Sunday, 21 November 2010

The snowball effect

Ask me “what’s up?” “How’s it going?” “How was your day?” I’ll always answer fully now. Questions should be answered in a meaningful way. I take questions and answers very seriously. That doesn’t exclude sense of humor, by the way.

For too long I said, “nothing much.” Those questions are doorways to a million conversational paths, to connecting with another person, with finding out about their day and what they think, enriching both people in the conversation. If you don’t have something going on in your life, that’s a whole other problem, and you’re not living, so go fix both problems.

But I am living, and there’s a lot going on and always will be. Even if I’m just watching TV, I can always say what I’m watching, ask what the other person thinks, treat them with respect and attention. If I’m writing, I’ll talk about what’s the context, how I feel about it, ask for feedback, ask them what’s going on in their lives. Because I care. Now and forever I will. Not doing so was a cop-out, laziness and not using my brain.

Same goes for “whatever” and “I don’t care.” Those aren’t valid answers. Even if you really don’t care about some issue, there has to be a reason why. There’s a million things to say and do. Share yourself with people. Cat Stevens, you’re a sage.

Negativity snowballs. That’s why I wouldn’t answer. I said no, I didn’t want a part of this question, because I didn’t want a part of any question that followed. That’s fear and horseshit. The snowball effect doesn’t just apply to simple ice breakers. It’s a sarcastic remark that turns into another which turns into a crack, which turns into a feeling of insecurity, which turns into all these negative things you wished you could take back. There’s always something better to say than that one belittling joke. It’s just lazy and heartless to fall back on those quick, easy quips.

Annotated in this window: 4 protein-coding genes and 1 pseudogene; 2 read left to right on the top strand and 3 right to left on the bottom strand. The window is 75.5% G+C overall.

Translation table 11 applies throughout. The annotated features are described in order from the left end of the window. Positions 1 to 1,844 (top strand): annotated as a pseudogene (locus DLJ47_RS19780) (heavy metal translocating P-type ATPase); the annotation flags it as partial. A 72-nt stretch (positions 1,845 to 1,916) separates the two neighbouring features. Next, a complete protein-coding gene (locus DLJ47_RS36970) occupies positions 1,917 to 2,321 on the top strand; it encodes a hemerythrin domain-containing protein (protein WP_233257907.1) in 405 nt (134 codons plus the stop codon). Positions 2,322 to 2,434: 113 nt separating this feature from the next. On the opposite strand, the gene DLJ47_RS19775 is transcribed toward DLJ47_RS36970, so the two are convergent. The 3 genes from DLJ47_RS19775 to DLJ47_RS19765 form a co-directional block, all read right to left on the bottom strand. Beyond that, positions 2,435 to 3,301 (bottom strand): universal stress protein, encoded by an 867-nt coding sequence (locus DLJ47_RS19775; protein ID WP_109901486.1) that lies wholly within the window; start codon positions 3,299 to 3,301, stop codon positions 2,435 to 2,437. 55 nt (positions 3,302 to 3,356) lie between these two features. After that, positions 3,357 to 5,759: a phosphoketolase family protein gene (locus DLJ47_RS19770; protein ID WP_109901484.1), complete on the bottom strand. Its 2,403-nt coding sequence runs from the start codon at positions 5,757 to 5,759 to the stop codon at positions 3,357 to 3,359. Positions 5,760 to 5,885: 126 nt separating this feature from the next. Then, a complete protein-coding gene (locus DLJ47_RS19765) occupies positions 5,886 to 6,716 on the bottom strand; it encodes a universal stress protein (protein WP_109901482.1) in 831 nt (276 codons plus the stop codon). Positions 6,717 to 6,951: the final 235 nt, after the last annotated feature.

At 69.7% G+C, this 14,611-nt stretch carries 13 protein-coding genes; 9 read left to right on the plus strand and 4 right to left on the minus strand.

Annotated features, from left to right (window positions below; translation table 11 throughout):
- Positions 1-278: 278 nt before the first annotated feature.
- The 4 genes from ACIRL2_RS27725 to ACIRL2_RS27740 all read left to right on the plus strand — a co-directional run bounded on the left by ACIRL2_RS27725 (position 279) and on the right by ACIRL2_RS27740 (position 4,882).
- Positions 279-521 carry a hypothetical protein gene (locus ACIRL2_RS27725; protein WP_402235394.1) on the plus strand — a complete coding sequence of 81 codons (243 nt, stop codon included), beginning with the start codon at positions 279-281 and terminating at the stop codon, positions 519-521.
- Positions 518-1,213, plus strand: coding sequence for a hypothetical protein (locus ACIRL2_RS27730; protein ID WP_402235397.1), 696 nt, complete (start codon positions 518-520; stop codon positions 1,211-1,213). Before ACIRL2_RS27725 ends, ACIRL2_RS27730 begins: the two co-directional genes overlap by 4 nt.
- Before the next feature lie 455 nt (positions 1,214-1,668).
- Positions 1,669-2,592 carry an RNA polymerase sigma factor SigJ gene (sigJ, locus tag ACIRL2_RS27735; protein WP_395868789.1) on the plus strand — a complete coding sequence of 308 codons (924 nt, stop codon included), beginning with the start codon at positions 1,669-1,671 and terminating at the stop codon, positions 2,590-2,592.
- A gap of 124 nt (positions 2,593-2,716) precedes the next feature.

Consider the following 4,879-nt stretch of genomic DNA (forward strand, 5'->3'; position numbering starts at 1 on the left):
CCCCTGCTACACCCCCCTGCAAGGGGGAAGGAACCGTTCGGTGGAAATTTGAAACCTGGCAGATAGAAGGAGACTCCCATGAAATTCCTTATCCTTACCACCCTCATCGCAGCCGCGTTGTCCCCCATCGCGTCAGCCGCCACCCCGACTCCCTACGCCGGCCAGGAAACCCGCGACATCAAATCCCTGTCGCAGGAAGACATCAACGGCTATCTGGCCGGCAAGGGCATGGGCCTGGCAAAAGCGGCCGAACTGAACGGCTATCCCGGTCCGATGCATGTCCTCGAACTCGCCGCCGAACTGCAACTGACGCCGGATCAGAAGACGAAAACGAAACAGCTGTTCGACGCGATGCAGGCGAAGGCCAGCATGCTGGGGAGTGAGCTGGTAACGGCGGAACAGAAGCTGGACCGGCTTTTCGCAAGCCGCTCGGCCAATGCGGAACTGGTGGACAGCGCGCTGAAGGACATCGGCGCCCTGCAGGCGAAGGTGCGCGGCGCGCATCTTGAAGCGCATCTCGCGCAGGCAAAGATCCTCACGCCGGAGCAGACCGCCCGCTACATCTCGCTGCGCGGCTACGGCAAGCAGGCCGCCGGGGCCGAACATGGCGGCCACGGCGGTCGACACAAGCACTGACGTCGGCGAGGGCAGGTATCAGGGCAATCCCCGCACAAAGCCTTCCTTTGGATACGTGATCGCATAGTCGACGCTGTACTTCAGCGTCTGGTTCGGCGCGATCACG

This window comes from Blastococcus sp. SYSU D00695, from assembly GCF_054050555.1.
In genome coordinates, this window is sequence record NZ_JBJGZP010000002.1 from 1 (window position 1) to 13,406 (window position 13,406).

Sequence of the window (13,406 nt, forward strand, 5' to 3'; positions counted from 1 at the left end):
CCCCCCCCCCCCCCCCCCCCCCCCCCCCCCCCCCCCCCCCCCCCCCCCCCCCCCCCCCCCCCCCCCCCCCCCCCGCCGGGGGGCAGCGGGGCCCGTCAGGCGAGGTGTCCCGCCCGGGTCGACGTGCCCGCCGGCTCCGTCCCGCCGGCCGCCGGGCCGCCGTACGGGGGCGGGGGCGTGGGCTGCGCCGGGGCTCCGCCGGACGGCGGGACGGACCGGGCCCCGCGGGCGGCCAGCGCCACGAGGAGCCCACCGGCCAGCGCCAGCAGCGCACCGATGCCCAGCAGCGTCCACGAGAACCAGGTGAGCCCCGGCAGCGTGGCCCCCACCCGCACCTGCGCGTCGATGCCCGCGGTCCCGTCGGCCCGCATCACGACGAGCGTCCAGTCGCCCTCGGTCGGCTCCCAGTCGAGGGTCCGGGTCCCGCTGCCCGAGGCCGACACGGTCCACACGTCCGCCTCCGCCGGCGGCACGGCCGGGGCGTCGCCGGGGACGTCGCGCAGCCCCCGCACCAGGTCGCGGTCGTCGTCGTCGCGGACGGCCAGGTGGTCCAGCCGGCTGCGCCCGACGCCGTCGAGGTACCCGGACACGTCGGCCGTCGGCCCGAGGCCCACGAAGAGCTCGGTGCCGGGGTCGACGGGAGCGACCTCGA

Sarcasm is usually an instance where substance could have been inserted, but laziness or pettiness took over.

Negativity has no place in my life. The real good stuff, the stuff that makes people smile and live up to their potentials, that’s the positive. Making others feel good, myself feel good from that, of the people involved in the conversation, dropping their guard and speaking to each other truly from within.

Positivity snowballs too, but that’s the good snowball, the kind you build snowmen and igloos with. Sign me up for the good stuff.

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